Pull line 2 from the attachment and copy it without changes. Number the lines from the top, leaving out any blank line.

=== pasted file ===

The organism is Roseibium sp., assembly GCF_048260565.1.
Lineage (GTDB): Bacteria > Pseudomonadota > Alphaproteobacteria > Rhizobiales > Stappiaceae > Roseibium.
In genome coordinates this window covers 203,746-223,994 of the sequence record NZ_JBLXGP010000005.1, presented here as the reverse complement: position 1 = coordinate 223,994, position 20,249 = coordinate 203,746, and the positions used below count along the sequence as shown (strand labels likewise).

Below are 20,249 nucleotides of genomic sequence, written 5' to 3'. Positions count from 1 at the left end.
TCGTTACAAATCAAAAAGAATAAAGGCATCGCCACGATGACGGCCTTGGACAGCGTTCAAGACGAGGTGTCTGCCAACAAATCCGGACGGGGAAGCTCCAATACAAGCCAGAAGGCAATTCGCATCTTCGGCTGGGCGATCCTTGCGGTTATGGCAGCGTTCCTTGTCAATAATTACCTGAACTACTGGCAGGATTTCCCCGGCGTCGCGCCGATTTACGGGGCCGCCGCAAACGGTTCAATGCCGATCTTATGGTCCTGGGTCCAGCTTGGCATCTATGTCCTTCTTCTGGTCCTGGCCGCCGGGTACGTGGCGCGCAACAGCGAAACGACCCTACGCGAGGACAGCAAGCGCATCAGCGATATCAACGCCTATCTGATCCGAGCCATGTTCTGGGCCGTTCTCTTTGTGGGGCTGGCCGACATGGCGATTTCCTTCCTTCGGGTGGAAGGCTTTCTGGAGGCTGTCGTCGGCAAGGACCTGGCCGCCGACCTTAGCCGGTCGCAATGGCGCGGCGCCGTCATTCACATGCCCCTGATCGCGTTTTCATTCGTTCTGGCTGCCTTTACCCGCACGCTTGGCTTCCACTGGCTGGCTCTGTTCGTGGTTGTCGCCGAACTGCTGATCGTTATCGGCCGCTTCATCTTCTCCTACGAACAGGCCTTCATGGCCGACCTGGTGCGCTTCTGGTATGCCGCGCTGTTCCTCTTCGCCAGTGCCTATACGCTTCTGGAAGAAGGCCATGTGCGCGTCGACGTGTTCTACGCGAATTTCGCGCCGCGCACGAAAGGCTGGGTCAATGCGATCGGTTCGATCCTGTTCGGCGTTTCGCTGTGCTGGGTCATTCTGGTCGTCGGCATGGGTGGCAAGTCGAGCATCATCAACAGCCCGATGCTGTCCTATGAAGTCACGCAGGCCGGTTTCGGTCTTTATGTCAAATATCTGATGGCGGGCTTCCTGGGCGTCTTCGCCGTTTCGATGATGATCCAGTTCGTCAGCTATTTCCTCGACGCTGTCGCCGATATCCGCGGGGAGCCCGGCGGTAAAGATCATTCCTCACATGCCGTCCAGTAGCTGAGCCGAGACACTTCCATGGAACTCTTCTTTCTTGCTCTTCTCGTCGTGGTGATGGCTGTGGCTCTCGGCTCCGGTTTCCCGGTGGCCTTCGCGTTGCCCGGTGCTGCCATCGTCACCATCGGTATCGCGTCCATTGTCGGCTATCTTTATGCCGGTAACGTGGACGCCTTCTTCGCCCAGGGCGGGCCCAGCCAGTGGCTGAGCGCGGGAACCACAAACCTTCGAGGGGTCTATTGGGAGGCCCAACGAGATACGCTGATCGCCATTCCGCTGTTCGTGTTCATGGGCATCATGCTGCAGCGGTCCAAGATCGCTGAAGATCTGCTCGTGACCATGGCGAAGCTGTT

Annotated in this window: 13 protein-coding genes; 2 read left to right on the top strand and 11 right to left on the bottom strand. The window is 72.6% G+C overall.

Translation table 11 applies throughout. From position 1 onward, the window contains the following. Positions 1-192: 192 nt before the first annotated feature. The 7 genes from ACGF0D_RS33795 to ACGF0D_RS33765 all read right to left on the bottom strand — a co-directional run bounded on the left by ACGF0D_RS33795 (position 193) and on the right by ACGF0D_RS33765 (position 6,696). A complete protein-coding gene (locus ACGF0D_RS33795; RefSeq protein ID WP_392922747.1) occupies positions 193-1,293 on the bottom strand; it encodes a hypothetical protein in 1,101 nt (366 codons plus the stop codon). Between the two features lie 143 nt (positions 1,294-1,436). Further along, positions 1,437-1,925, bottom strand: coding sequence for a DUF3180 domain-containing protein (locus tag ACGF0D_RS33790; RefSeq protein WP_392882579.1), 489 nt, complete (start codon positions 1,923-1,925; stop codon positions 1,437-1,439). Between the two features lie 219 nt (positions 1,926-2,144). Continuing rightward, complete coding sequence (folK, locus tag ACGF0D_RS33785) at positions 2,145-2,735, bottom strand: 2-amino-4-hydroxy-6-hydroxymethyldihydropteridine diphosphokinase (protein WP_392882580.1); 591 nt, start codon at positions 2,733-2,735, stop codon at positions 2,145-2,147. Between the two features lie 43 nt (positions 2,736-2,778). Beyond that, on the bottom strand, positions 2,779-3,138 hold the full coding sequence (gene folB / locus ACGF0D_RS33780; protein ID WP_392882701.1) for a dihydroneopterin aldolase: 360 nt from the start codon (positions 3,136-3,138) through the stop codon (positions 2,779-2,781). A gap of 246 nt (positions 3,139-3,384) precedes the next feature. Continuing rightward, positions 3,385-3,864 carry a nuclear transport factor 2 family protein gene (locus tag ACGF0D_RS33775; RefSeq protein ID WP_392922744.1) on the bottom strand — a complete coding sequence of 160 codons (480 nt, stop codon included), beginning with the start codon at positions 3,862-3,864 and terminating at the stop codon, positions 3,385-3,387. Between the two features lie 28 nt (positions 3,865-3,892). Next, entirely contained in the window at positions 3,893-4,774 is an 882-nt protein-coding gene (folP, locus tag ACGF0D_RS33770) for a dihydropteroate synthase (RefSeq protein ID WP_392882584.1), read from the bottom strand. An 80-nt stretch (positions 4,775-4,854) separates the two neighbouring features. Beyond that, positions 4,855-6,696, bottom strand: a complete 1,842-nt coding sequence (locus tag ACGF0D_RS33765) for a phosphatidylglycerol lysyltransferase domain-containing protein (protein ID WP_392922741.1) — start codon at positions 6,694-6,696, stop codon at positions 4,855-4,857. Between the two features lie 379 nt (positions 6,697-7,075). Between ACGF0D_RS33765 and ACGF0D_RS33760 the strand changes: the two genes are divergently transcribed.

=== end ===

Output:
Lineage (GTDB): Bacteria > Pseudomonadota > Alphaproteobacteria > Rhizobiales > Stappiaceae > Roseibium.